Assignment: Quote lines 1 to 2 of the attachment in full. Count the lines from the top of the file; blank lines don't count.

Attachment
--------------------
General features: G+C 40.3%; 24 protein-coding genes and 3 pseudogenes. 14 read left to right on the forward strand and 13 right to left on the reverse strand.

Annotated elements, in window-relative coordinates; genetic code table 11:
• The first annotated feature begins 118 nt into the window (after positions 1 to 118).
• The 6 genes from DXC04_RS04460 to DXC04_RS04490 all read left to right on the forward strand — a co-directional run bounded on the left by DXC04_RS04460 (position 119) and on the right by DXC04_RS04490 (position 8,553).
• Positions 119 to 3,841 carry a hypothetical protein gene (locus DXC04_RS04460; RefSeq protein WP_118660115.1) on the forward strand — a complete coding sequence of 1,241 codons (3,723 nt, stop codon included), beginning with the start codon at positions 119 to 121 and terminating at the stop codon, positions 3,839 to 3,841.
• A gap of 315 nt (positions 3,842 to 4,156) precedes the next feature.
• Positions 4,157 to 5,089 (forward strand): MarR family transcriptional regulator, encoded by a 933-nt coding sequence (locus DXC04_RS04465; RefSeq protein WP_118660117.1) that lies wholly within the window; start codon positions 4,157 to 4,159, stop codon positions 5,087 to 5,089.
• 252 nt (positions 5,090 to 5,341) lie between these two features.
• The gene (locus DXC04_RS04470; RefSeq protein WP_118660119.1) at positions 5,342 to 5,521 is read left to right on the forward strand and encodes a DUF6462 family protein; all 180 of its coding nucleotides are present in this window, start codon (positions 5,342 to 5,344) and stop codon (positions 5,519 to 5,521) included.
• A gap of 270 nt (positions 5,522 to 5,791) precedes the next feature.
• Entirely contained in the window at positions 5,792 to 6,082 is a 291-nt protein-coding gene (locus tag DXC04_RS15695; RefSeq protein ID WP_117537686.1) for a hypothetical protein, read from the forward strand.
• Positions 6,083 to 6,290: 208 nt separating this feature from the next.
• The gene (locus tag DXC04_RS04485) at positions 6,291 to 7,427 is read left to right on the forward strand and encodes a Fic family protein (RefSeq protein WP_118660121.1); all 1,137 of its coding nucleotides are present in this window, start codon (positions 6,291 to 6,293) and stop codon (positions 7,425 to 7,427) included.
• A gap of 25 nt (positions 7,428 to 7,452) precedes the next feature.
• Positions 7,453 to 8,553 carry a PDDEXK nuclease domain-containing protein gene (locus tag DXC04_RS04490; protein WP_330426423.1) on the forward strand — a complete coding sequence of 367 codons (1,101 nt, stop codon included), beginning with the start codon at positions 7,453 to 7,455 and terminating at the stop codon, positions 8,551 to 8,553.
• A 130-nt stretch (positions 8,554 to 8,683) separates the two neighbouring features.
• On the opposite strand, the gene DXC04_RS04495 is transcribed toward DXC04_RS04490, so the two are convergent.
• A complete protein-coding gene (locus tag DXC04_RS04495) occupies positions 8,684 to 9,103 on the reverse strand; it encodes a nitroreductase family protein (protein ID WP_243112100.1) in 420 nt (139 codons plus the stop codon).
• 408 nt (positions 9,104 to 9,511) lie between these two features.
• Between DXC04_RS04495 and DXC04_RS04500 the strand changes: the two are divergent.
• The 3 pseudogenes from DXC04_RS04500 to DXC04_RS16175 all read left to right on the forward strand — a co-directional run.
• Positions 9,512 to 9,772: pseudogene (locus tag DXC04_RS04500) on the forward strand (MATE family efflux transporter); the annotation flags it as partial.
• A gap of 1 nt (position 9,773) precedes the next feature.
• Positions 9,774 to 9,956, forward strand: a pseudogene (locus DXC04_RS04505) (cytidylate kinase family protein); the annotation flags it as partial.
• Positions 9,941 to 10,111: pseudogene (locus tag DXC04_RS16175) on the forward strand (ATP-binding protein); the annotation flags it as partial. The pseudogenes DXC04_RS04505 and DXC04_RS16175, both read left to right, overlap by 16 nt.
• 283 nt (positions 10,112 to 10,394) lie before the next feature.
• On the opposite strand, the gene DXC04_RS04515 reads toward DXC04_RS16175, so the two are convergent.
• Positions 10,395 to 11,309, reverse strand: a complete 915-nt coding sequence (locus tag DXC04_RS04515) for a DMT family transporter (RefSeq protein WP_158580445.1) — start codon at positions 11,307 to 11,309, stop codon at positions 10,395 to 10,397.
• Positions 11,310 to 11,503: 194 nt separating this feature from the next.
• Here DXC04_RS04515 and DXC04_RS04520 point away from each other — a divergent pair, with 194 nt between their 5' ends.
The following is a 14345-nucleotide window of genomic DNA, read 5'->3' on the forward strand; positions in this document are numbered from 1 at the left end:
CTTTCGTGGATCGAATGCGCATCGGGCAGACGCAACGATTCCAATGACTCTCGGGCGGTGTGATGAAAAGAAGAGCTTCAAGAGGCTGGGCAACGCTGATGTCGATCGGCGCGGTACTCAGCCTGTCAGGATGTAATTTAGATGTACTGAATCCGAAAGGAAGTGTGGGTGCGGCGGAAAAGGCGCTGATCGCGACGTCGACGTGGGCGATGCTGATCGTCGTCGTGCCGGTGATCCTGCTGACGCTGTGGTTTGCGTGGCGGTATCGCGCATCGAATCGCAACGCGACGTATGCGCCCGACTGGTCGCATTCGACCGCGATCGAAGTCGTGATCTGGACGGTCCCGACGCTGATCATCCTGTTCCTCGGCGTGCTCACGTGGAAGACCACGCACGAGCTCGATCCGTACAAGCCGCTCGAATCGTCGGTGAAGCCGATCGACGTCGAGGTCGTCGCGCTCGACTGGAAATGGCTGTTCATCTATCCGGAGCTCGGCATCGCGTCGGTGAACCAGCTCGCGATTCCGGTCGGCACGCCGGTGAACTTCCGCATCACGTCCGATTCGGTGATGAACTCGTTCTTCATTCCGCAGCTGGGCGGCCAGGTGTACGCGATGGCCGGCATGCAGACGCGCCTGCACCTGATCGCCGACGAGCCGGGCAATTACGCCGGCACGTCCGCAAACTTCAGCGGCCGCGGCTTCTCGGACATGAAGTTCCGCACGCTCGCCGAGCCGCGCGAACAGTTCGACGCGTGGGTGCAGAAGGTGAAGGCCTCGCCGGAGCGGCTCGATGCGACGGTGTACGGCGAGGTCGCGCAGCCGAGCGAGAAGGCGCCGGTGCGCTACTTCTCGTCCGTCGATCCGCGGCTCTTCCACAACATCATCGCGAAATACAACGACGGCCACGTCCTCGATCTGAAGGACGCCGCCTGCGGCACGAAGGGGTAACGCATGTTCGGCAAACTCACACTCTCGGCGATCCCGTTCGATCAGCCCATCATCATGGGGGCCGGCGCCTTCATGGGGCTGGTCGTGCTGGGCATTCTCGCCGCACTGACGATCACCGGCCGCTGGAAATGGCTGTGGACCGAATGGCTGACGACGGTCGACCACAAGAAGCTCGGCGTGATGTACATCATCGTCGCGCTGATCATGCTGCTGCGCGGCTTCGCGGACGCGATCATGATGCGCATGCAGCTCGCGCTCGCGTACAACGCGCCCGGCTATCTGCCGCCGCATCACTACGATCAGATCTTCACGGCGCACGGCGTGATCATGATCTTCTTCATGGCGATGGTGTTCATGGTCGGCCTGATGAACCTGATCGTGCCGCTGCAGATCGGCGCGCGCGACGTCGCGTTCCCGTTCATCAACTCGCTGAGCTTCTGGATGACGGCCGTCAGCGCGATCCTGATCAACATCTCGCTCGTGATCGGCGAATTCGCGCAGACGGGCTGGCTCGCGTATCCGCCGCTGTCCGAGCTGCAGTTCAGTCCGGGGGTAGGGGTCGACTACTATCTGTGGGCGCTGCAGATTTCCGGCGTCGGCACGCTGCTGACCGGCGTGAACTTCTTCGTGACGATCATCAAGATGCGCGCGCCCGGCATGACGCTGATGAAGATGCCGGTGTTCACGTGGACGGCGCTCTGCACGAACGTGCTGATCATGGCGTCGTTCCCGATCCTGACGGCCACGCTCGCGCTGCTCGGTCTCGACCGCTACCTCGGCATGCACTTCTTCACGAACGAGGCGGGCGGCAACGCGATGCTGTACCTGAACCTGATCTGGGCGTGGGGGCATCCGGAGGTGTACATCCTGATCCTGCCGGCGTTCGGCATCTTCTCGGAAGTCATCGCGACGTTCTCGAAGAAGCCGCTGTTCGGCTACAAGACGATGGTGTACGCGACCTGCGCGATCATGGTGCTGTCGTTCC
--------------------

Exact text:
General features: G+C 40.3%; 24 protein-coding genes and 3 pseudogenes. 14 read left to right on the forward strand and 13 right to left on the reverse strand.

Annotated elements, in window-relative coordinates; genetic code table 11: